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Medicaid Redetermination – Part 7

In my blog post last week, I discussed the calculation of Mary’s elective share.  That is the amount Mary is entitled to receive as a result of her husband, George’s death, which turned out to be $300,000.  Obviously this is more than the $2000 in assets she is entitled to keep to maintain her Medicaid eligibility.  So, must she be terminated from Medicaid?  Not necessarily.

That’s because there is a choice as far as which assets Mary receives.  She could receive 1/2 ownership of the house, valued at $300,000.  This, by itself, would satisfy the elective share in its entirety.  The other 50% would pass to George and Mary’s children per George’s will. 

While this would leave Mary with an asset worth well more than the $2000 Medicaid asset limit, it would be co-owned with her children.  If they do not wish to sell the house so she can spend down her 1/2 of the proceeds, the house becomes what Medicaid calls an “inaccessible asset”.  That is one that can’t be liquidated thru no fault of the Medicaid recipient.  Medicaid does not include such assets when assessing the asset limit, thus preserving Mary’s Medicaid eligibility.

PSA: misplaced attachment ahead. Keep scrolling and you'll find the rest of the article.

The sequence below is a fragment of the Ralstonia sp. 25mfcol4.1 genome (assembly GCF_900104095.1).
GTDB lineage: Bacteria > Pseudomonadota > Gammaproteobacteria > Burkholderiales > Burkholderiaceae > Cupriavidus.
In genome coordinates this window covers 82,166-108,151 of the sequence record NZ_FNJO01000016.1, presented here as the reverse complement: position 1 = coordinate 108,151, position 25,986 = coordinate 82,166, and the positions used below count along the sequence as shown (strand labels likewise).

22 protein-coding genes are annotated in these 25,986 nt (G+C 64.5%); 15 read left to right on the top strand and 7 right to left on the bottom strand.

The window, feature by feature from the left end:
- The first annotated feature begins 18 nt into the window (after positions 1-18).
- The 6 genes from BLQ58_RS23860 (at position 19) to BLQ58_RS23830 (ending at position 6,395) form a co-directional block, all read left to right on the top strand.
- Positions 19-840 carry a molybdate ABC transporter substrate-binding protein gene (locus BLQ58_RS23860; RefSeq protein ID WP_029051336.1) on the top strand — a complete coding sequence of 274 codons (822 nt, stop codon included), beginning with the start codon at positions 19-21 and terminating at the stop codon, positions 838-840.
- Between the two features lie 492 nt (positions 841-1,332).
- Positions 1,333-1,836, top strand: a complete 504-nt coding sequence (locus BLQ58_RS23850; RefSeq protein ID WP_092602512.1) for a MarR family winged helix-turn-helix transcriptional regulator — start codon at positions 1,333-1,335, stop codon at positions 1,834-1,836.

It should be noted that after Mary dies the home will be subject to Medicaid estate recovery, but limited to Mary’s interest which, again, would be 50%.  This means that whenever the home is sold the State will have a lien equal to the amount of benefits it paid out on Mary’s behalf.   Eventually it will be able to recoup at least some of those benefits.  Still, this is better than having to sell the home and spend the proceeds while Mary is alive because what Mary must pay in that case is at a much higher “private pay rate” than what the State pays at the “Medicaid rate”, after first applying Mary’s income towards her cost of care. 

Mary and George’s case is just one example of how complicated the elective share is but also of how navigating the elective share and it’s effect on Medicaid can be critical to achieving a more favorable outcome when it comes to preserving assets.